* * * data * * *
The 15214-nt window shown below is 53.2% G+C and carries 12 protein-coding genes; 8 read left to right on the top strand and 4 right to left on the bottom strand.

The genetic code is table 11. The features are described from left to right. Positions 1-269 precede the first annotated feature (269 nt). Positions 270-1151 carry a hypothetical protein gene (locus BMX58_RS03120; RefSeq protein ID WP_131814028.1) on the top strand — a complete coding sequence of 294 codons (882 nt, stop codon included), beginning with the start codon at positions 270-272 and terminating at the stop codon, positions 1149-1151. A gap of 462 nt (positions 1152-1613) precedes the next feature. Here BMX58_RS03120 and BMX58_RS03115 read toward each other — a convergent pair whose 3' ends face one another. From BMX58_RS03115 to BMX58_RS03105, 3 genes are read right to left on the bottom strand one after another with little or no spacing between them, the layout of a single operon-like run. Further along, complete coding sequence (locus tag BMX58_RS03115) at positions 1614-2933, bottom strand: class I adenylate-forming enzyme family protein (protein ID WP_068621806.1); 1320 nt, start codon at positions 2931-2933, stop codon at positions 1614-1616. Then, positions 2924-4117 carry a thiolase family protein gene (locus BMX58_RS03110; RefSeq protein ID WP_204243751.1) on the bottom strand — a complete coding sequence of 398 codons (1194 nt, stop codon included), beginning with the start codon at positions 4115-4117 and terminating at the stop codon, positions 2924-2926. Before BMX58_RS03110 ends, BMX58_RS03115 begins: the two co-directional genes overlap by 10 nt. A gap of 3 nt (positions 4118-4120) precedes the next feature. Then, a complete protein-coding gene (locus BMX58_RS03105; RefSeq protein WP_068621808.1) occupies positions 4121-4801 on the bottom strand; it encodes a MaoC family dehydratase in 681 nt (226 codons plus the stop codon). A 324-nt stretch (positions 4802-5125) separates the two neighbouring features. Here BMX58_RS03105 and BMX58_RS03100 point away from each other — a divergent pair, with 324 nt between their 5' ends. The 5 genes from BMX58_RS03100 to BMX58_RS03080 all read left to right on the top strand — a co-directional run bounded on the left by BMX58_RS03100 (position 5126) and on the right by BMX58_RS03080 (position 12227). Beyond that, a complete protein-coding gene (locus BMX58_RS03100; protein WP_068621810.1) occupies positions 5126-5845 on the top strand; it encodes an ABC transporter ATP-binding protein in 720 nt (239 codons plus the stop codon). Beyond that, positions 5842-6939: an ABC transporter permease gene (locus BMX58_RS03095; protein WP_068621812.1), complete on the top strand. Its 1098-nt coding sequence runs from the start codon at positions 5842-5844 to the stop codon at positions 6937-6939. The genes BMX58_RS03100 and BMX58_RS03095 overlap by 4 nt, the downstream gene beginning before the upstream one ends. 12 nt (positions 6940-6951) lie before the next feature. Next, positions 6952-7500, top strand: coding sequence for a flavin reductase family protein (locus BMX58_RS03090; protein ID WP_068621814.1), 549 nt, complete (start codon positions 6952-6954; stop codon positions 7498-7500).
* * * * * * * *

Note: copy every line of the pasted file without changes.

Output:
The 15214-nt window shown below is 53.2% G+C and carries 12 protein-coding genes; 8 read left to right on the top strand and 4 right to left on the bottom strand.

The genetic code is table 11. The features are described from left to right. Positions 1-269 precede the first annotated feature (269 nt). Positions 270-1151 carry a hypothetical protein gene (locus BMX58_RS03120; RefSeq protein ID WP_131814028.1) on the top strand — a complete coding sequence of 294 codons (882 nt, stop codon included), beginning with the start codon at positions 270-272 and terminating at the stop codon, positions 1149-1151. A gap of 462 nt (positions 1152-1613) precedes the next feature. Here BMX58_RS03120 and BMX58_RS03115 read toward each other — a convergent pair whose 3' ends face one another. From BMX58_RS03115 to BMX58_RS03105, 3 genes are read right to left on the bottom strand one after another with little or no spacing between them, the layout of a single operon-like run. Further along, complete coding sequence (locus tag BMX58_RS03115) at positions 1614-2933, bottom strand: class I adenylate-forming enzyme family protein (protein ID WP_068621806.1); 1320 nt, start codon at positions 2931-2933, stop codon at positions 1614-1616. Then, positions 2924-4117 carry a thiolase family protein gene (locus BMX58_RS03110; RefSeq protein ID WP_204243751.1) on the bottom strand — a complete coding sequence of 398 codons (1194 nt, stop codon included), beginning with the start codon at positions 4115-4117 and terminating at the stop codon, positions 2924-2926. Before BMX58_RS03110 ends, BMX58_RS03115 begins: the two co-directional genes overlap by 10 nt. A gap of 3 nt (positions 4118-4120) precedes the next feature. Then, a complete protein-coding gene (locus BMX58_RS03105; RefSeq protein WP_068621808.1) occupies positions 4121-4801 on the bottom strand; it encodes a MaoC family dehydratase in 681 nt (226 codons plus the stop codon). A 324-nt stretch (positions 4802-5125) separates the two neighbouring features. Here BMX58_RS03105 and BMX58_RS03100 point away from each other — a divergent pair, with 324 nt between their 5' ends. The 5 genes from BMX58_RS03100 to BMX58_RS03080 all read left to right on the top strand — a co-directional run bounded on the left by BMX58_RS03100 (position 5126) and on the right by BMX58_RS03080 (position 12227). Beyond that, a complete protein-coding gene (locus BMX58_RS03100; protein WP_068621810.1) occupies positions 5126-5845 on the top strand; it encodes an ABC transporter ATP-binding protein in 720 nt (239 codons plus the stop codon). Beyond that, positions 5842-6939: an ABC transporter permease gene (locus BMX58_RS03095; protein WP_068621812.1), complete on the top strand. Its 1098-nt coding sequence runs from the start codon at positions 5842-5844 to the stop codon at positions 6937-6939. The genes BMX58_RS03100 and BMX58_RS03095 overlap by 4 nt, the downstream gene beginning before the upstream one ends. 12 nt (positions 6940-6951) lie before the next feature. Next, positions 6952-7500, top strand: coding sequence for a flavin reductase family protein (locus BMX58_RS03090; protein ID WP_068621814.1), 549 nt, complete (start codon positions 6952-6954; stop codon positions 7498-7500).